ScreenHunter_303 Mar. 29 16.44

Stormy Pattern Continues With Heavy Rain Possible Friday

The active storm track that has been running from the Central Plains to the Northeastern states, courtesy of an extremely strong jet streak out in the Pacific, looks to continue into the foreseeable future. Multiple, large cutoff lows are forecast to travel just to the south of fast-moving high pressure systems over southern Canada during the next seven to ten days, and this will lead to numerous chances for moderate to heavy rain chances over the next few days. As mentioned in the last update, this rain will be much-welcomed (for now) as some location in the Northeast are still experiencing moderate to severe drought conditions. However, if this active pattern continue with multiple heavy rain threats affecting the Northeast, we may have to worry about possible flooding later on.

Today and Into This Evening 

After a frontal passage earlier this morning, the mostly-cloudy conditions that have been present over much of the area these past few days have finally been warded off by cooler and dry northwest winds from Canada. While still only slightly above normal, temperatures have been able to rise into the middle to upper 50’s across the entire area with only very isolated clouds noted on visible satellite imagery.

Even though temperatures are still slightly above-normal for this time of year they may “feel” slightly colder as there are some gusty winds of around 25-30 mph being reported across the area. These gusty winds are courtesy of a large area of high pressure over Canada and a low pressure off of the East Coast creating a pressure gradient over the region, which will briefly enhance winds. Despite rather pleasant conditions with mostly sunny skies and temperatures in the 50’s this afternoon, you may still need a jacket when going outside due to gusty winds at times.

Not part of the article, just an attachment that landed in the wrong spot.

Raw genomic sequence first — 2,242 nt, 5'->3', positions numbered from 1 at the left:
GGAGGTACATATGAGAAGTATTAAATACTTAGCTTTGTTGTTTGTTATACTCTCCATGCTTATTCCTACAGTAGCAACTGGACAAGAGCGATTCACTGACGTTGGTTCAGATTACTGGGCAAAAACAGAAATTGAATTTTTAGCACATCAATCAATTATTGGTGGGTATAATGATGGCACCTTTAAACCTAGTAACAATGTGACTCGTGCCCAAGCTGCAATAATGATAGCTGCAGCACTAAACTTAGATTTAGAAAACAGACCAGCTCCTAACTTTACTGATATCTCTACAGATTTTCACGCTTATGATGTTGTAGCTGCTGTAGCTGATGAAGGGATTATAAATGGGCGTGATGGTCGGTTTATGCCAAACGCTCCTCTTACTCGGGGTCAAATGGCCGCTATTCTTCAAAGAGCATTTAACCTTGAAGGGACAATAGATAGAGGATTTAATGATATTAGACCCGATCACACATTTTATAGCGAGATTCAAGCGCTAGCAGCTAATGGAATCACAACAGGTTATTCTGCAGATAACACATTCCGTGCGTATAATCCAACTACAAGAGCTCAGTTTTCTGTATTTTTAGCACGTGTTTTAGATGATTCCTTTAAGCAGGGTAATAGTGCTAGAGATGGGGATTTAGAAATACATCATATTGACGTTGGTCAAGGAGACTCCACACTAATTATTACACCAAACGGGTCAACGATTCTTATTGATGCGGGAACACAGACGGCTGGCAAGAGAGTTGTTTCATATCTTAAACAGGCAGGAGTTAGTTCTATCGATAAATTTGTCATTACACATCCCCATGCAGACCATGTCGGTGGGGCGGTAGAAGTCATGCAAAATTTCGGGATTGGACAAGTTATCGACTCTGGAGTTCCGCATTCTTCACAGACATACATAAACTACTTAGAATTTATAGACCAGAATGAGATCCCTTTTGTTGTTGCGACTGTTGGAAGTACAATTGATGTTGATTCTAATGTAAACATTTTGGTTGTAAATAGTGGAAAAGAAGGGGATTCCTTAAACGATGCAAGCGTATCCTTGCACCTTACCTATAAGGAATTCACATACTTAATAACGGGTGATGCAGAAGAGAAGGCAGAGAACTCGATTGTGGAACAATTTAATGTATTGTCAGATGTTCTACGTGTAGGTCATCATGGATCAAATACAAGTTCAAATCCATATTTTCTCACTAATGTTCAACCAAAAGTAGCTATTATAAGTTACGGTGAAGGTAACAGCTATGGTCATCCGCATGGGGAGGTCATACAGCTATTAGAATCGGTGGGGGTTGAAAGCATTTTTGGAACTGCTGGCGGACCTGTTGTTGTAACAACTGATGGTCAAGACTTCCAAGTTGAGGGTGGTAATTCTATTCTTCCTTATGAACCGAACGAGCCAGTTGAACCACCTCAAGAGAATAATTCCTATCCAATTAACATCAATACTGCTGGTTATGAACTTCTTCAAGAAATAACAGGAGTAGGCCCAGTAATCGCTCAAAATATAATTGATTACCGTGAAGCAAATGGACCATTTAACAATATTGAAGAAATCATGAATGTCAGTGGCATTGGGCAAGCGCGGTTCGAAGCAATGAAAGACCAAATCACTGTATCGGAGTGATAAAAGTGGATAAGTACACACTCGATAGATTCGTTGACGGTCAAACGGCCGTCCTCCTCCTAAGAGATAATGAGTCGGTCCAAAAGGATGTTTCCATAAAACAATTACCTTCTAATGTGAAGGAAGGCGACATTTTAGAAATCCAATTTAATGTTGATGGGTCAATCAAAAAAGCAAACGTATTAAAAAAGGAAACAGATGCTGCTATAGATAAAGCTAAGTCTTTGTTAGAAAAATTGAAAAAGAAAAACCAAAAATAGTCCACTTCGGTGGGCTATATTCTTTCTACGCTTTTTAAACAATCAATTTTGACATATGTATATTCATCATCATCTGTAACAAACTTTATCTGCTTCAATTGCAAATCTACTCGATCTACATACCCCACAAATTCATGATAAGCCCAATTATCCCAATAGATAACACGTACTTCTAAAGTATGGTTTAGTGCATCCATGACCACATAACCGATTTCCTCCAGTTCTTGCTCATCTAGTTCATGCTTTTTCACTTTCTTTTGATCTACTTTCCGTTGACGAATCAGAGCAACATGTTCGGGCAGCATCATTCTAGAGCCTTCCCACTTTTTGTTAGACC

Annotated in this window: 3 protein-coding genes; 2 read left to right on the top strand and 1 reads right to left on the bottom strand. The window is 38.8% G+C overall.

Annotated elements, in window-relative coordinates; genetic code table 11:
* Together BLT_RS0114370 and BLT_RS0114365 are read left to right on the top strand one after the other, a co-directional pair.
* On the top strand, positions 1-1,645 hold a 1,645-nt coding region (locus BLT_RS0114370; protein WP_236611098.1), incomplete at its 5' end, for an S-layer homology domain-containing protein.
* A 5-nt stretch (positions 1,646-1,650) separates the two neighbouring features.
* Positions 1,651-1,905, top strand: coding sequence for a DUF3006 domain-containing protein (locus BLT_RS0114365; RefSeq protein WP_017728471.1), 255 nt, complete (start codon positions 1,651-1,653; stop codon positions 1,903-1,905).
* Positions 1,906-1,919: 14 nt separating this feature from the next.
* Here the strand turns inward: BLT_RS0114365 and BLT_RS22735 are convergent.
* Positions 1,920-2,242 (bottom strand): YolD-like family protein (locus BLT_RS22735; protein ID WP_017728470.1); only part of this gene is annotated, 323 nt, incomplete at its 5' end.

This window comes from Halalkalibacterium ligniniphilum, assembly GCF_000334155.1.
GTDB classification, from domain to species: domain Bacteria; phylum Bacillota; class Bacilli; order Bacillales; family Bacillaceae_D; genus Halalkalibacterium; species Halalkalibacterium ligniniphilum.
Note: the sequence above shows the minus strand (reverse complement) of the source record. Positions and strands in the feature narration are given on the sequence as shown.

As we move into this evening, the aforementioned high pressure in Canada will begin to overspread the region, which should all but end any remaining windy conditions. In addition to eliminating the gusty winds, this high pressure will usher in much cooler temperatures this evening, as lows should fall into the 20’s for inland areas and struggle to remain in the 30’s for the NYC metro as well as areas further to the south.

Latest visible satellite imagery, radar mosiac, and current temperatures for the Northeast showing relatively tranquil conditions (Courtesy of GREarth)

Latest visible satellite imagery, radar mosiac, and current temperatures for the Northeast showing relatively tranquil conditions (Courtesy of GREarth)

Thursday and Thursday Evening